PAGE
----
Catholic orthodoxy will be important, but given that, there is, I hope, more desire for change than is apparent now. I suspect that is the case. No one can want things to go on as they are.

The Church is in crisis in many parts of the world, and the Cardinals know this as well as anyone. I noted Cardinal Schonborn’s recent comments about the need to find a way forward in the pastoral care of divorced and re-married people as a straw in the wind.

With Fr John I also believe that recent events in Rome have altered things in favour of a relatively younger ( 63-73) Pope with Curial and Diocesan experience. Perhaps we need, and might get a new Pius XI.

Sorry if that is a bit long, but I wanted to make a comment and am very impressed by Fr John’s knowlege of the Italian situation (certainly much better than mine ) and his analysis of the needs and of likely direction the Conclave might take.

Feb 262012

Anura Guruge, laughing, picture November 16, 2011.

   by Anura Guruge

In this January 11, 2012 post I touched on what would happen (in the very unlikely scenario given that I think the pope is still hale) if there were to be a conclave while there were more than 120 cardinal electors — assuming, of course, that ill health among some of the cardinals didn’t keep the number below 120.

Contrary to what some pundits will claim, I, having studied conclave protocols and lore in more detail than most, am fairly sure is that the College of Cardinals, meeting in their sede vacante General Congregations, will not permit more than 120 electors to participate in the conclave. Exceeding the 120 limit is an explicit violation of Universi Dominici Gregis and such an blatant and intentional violation would invalidate the election — at least in the eyes of some. So, that option has to be taken off the table.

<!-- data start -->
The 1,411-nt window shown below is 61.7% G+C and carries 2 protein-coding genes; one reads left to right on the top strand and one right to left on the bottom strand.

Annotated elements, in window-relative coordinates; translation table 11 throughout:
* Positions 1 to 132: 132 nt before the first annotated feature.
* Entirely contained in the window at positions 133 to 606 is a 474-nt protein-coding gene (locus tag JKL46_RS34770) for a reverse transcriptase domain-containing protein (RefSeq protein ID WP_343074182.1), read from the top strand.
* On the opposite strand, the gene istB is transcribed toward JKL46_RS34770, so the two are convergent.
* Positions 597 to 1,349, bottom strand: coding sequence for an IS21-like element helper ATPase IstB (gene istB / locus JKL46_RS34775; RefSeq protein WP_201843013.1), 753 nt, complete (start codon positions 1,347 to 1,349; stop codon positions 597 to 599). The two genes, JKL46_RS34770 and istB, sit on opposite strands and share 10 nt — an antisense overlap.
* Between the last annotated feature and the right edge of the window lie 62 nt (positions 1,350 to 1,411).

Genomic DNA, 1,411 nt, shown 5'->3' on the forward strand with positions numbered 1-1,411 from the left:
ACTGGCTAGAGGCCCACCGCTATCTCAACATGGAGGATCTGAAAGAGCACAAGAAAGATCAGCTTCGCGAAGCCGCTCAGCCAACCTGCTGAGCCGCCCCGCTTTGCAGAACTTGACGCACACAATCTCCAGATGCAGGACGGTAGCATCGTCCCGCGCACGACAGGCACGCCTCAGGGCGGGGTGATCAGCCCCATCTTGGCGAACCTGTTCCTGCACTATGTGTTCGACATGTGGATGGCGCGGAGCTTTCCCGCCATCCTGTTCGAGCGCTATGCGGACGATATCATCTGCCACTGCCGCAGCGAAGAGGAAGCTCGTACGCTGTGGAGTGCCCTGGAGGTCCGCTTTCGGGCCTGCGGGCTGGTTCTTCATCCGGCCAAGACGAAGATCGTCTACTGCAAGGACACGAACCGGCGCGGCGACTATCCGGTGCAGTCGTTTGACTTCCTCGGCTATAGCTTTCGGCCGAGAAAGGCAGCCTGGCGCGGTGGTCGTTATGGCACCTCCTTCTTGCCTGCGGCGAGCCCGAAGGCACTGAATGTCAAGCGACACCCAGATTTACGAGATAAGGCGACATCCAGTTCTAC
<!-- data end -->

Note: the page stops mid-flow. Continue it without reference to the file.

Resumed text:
Yes, you can then come up with all sorts of other, totally arbitrary, criteria as to how to select the 120 electors that will be permitted entry. We have already heard the oldest 120 and youngest 120 (both in terms of age) suggested. But, you could come up with other criteria too: longest as consecrated bishops, residentials given priority over curialist etc. But, none of these scheme have any accepted basis for validity or a precedent vis-à-vis College protocols. Hence, my contention all along that the only scheme that makes sense and has any legitimacy is to use the standard, accepted order of precedence within the College to determine which 120 can enter the conclave. Per this scheme the junior most cardinal deacons get left out (now that the College has so many cardinal deacons that it is unlikely we would ever get to the junior most cardinal priests when talking about the lower-end of precedence scale).